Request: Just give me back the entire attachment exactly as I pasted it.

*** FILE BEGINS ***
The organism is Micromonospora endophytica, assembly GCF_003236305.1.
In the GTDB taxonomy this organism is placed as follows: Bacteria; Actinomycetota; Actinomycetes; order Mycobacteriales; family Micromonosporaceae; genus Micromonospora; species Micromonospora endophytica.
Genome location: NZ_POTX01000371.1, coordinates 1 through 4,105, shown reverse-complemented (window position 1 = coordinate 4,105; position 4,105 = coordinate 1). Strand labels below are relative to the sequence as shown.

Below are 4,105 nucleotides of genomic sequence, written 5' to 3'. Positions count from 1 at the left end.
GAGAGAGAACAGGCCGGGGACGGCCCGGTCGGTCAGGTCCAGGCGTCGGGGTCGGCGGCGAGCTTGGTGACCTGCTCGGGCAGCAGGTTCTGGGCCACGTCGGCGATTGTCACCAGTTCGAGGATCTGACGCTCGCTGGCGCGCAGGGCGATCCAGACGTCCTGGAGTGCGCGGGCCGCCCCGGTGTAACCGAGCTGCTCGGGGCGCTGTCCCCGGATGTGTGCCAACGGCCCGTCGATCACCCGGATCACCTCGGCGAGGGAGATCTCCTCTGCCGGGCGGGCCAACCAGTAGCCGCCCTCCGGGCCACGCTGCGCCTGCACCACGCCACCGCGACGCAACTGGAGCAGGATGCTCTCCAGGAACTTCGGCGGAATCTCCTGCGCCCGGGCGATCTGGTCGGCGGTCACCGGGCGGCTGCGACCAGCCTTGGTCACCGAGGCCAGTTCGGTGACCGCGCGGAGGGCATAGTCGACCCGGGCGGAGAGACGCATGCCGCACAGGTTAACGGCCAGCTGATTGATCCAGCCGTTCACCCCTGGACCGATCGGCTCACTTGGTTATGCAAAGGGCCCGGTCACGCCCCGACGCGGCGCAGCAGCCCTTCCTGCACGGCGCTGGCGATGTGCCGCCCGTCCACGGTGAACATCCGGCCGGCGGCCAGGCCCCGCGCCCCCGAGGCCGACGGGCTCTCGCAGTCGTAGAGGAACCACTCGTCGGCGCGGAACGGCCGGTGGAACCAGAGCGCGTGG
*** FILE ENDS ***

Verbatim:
The organism is Micromonospora endophytica, assembly GCF_003236305.1.
In the GTDB taxonomy this organism is placed as follows: Bacteria; Actinomycetota; Actinomycetes; order Mycobacteriales; family Micromonosporaceae; genus Micromonospora; species Micromonospora endophytica.
Genome location: NZ_POTX01000371.1, coordinates 1 through 4,105, shown reverse-complemented (window position 1 = coordinate 4,105; position 4,105 = coordinate 1). Strand labels below are relative to the sequence as shown.

Below are 4,105 nucleotides of genomic sequence, written 5' to 3'. Positions count from 1 at the left end.
GAGAGAGAACAGGCCGGGGACGGCCCGGTCGGTCAGGTCCAGGCGTCGGGGTCGGCGGCGAGCTTGGTGACCTGCTCGGGCAGCAGGTTCTGGGCCACGTCGGCGATTGTCACCAGTTCGAGGATCTGACGCTCGCTGGCGCGCAGGGCGATCCAGACGTCCTGGAGTGCGCGGGCCGCCCCGGTGTAACCGAGCTGCTCGGGGCGCTGTCCCCGGATGTGTGCCAACGGCCCGTCGATCACCCGGATCACCTCGGCGAGGGAGATCTCCTCTGCCGGGCGGGCCAACCAGTAGCCGCCCTCCGGGCCACGCTGCGCCTGCACCACGCCACCGCGACGCAACTGGAGCAGGATGCTCTCCAGGAACTTCGGCGGAATCTCCTGCGCCCGGGCGATCTGGTCGGCGGTCACCGGGCGGCTGCGACCAGCCTTGGTCACCGAGGCCAGTTCGGTGACCGCGCGGAGGGCATAGTCGACCCGGGCGGAGAGACGCATGCCGCACAGGTTAACGGCCAGCTGATTGATCCAGCCGTTCACCCCTGGACCGATCGGCTCACTTGGTTATGCAAAGGGCCCGGTCACGCCCCGACGCGGCGCAGCAGCCCTTCCTGCACGGCGCTGGCGATGTGCCGCCCGTCCACGGTGAACATCCGGCCGGCGGCCAGGCCCCGCGCCCCCGAGGCCGACGGGCTCTCGCAGTCGTAGAGGAACCACTCGTCGGCGCGGAACGGCCGGTGGAACCAGAGCGCGTGG